If you’ve played the original PS1 version of this game, you have to get this iPhone version! It’s based on the cult Konami classic Castlevania – Symphony of the Night, famous for its musical score (hence the title). This new iPhone version is actually a puzzle-based RPG, unlike the original which was an action RPG platform game, but it still retains the original music! I was going to play this game whilst travelling on the Tokyo Metro, but I ended up playing it at every opportunity, as should you.
Download Castlevania Encore of the Night from the App Store
The mighty indy game devs Pixeljam, those who brought you Dino Run and Gamma Bros., are back with a new website, new games and some forthcoming project news. You can already experience the hilarious Cream Wolf and Mountain Maniac as well as some other new offerings, but check out Glorkian Warrior, currently under development.
3Waves Japan Market Research is a full-service qualitative research agency based in Tokyo that serves the overseas market exclusively with a team of bilingual and bicultural consultants, and they chose me to build their website. The project was a joy to work on because they’re great people, but I also got to build a Flash weather widget for Tokyo, as well as scrolling interfaces, dynamic XML-driven slideshows, and a component in Flash that interfaces with the WordPress blogging platform. All-in-all it was a bit of a tour de force and we’re all over the moon with how it turned out. Have a look for yourselves, or even better, contact them about your market research requirements in Japan. Unfortunately they’re so good at what they do they’re in very high demand already so get them while you can (the launch was January 1st 2010).
Some Uniqlo news now. I was in the newly expanded Ginza branch yesterday and had the good fortune to see the new +J line of clothing at the back of the new mens’ section. I tried on some of the outerwear, and I liked it very much. Although I didn’t buy anything (yet), I was taken by the fine tailoring and the details. This lead me inevitably back to the Japanese Uniqlo website where I saw the new Flash toy launched this Autumn – Uniqlo Tunes. It plays video in time with MP3’s, and you can even upload your own. As usual you have the option of integrating it into your blog. This new music toy joins a small collection of other Uniqlo Flash virals and microsites.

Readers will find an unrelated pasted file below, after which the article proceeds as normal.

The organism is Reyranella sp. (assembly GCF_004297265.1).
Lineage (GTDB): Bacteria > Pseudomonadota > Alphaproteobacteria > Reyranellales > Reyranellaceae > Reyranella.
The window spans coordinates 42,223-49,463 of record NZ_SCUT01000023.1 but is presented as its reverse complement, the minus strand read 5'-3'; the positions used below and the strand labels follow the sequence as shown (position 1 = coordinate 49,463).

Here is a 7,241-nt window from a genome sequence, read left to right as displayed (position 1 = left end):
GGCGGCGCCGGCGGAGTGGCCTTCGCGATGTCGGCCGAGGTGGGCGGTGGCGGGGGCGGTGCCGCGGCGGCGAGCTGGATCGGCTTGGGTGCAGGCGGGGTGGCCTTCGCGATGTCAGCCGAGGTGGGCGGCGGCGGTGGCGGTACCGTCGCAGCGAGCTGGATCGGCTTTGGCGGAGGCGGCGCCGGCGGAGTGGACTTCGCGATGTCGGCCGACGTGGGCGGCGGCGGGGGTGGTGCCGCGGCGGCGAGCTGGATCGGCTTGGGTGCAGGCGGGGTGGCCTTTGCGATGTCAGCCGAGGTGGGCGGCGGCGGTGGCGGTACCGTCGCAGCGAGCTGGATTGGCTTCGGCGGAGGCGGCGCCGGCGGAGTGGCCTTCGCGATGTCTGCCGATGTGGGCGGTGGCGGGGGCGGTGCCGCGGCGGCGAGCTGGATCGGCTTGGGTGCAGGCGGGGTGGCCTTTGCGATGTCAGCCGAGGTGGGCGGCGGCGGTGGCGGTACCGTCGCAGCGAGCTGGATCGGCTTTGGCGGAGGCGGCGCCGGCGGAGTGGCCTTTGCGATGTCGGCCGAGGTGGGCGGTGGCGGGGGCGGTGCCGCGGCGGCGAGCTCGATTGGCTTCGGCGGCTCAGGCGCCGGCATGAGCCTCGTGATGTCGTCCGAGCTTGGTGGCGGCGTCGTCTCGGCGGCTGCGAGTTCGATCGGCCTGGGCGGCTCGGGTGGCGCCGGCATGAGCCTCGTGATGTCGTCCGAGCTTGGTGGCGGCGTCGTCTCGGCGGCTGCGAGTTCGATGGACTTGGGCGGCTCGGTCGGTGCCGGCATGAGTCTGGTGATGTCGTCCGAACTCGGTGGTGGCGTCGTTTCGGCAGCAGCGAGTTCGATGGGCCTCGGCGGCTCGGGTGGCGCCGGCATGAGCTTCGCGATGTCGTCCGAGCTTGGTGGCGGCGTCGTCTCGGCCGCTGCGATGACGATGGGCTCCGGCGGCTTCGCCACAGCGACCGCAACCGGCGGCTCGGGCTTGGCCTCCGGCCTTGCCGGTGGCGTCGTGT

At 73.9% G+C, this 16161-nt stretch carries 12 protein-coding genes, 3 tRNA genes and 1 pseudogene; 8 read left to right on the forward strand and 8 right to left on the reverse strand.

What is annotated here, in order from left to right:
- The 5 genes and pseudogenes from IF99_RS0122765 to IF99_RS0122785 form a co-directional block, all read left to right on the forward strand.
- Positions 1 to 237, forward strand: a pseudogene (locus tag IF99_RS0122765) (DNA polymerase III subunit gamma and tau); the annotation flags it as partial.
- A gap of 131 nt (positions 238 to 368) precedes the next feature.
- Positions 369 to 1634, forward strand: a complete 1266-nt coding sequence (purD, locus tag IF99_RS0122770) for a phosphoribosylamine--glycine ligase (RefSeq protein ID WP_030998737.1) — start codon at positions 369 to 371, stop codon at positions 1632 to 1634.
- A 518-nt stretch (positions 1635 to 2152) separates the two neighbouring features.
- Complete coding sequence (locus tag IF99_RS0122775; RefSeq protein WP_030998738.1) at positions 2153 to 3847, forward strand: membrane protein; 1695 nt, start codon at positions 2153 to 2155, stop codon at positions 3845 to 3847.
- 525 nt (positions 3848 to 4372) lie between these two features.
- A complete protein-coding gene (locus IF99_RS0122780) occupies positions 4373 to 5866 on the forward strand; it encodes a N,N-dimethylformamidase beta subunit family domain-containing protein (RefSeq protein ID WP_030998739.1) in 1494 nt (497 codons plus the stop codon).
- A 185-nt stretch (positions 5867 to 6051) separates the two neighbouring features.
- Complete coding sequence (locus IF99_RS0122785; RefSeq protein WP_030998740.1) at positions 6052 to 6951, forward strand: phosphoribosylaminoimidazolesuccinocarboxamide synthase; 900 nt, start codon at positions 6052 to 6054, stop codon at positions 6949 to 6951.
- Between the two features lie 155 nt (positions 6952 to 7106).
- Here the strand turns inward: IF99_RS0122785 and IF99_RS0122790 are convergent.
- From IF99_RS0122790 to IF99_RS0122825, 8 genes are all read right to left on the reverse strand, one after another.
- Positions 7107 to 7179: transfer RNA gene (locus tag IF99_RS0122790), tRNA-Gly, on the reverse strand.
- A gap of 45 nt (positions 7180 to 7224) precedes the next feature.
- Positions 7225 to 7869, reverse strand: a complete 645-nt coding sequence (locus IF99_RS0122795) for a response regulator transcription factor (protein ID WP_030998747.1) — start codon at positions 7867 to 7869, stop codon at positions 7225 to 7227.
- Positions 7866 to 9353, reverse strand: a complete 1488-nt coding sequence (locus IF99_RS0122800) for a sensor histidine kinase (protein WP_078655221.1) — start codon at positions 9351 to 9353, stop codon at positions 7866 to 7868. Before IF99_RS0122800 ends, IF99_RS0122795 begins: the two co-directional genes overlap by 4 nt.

Hold onto your hats, this is quite unbelievable. Some guys, who I think are German, have been able to put together an audio production environment that runs in your browser, called Audiotool. It obviously uses Flash, but I don’t know how this is possible! There doesn’t seem to be a sequencer, so it can’t really claim to give Reason a run for its money, but the visuals and the interaction design are pretty stunning. A nice tool to use to play with sounds, but not for finished tracks. Have fun, but remember to do some work!
Marui department store has a poetic and beautiful new promotion in the form of ‘All New 6 (senses)’. I didn’t have the perseverance or the time to decipher the Japanese text juxtaposed over the sepia toned stop frame animations of small model characters living out their lives in various locations in Tokyo, but that didn’t matter. The music and the atmosphere of this piece will draw you in, and then demonstrate to you a side of the marketing sensibility in Japan not often seen in other countries, certainly not in the west. One of haunting, wistful moodiness. A bit strange and sinister. It reminds me of watching those strange eastern European animations on TV when I was a kid.
I’ve got a Wii at home now, so I really want to get my hands on this game. I used to love it on the SNES/Famicom, and now it’s come to Nintendo’s newest home system and it looks even better, plus you’ve got the nunchucks and Wii-remote to use to throw your punches. Ding-ding!
Uniqlo’s continuing viral campaign perpetrated through lots of great Flash mini-sites never ceases to be awesome. The latest one to launch, called Uniqlo Calendar, features time-lapse photography of various locations in Japan given the tilt-shift photography treatment also known as miniature-faking, where a very shallow depth of field often found in macro photography is simulated thus giving pictures of life-size subject matter the appearance of a tiny model. Flawlessly executed as usual with characteristically quirky and hip background music, I’m left eagerly anticipating the screensaver (the link on the site says ‘coming soon’, unfortunately).
I’ve been playing a new incarnation of an old favourite recently, the last in the series from SNK actually. Samurai Shodown V Special is the best in the entire series. You’ve got most of the best characters, plus many new ones, with additional special moves and additional techniques. In this game, you can go into Rage mode, or you can exchange your anger for ‘concentration’ by meditating in order to, at a certain time, go into Concentration One mode, where all of your enemy’s moves take place in slow motion, whereas everything you do is normal speed. This enables you to land about 10 strikes on him while he’s still drawing his sword, as well as move behind your enemy and slay him before he has time to turn around. There are many more cool features, too many to list, and it’s a pixel-art masterpiece – every frame of every sprite. As icing, Yuki and SNK Playmore added Suicides and Fatalities. If you know how, you should play it (but not if you want to be productive at any time in the near future). Oh, and get the uncensored version. That way you can see people getting sliced in half, beheaded or spraying fountains of blood.
And, on the very same day, I found this. A twisted, retro sci-fi first person shooter that seems to have been inspired by early David Lynch. Now this is worth checking out, just to hear square-head’s surreal monologues. The game is called Mondo Agency and it’s developed by a guy called Cactus. Unfortunately (for me), there’s only a PC build, and no Mac version. I ran it under Parallels but it ran pretty badly. I enjoyed watching the YouTube clips more.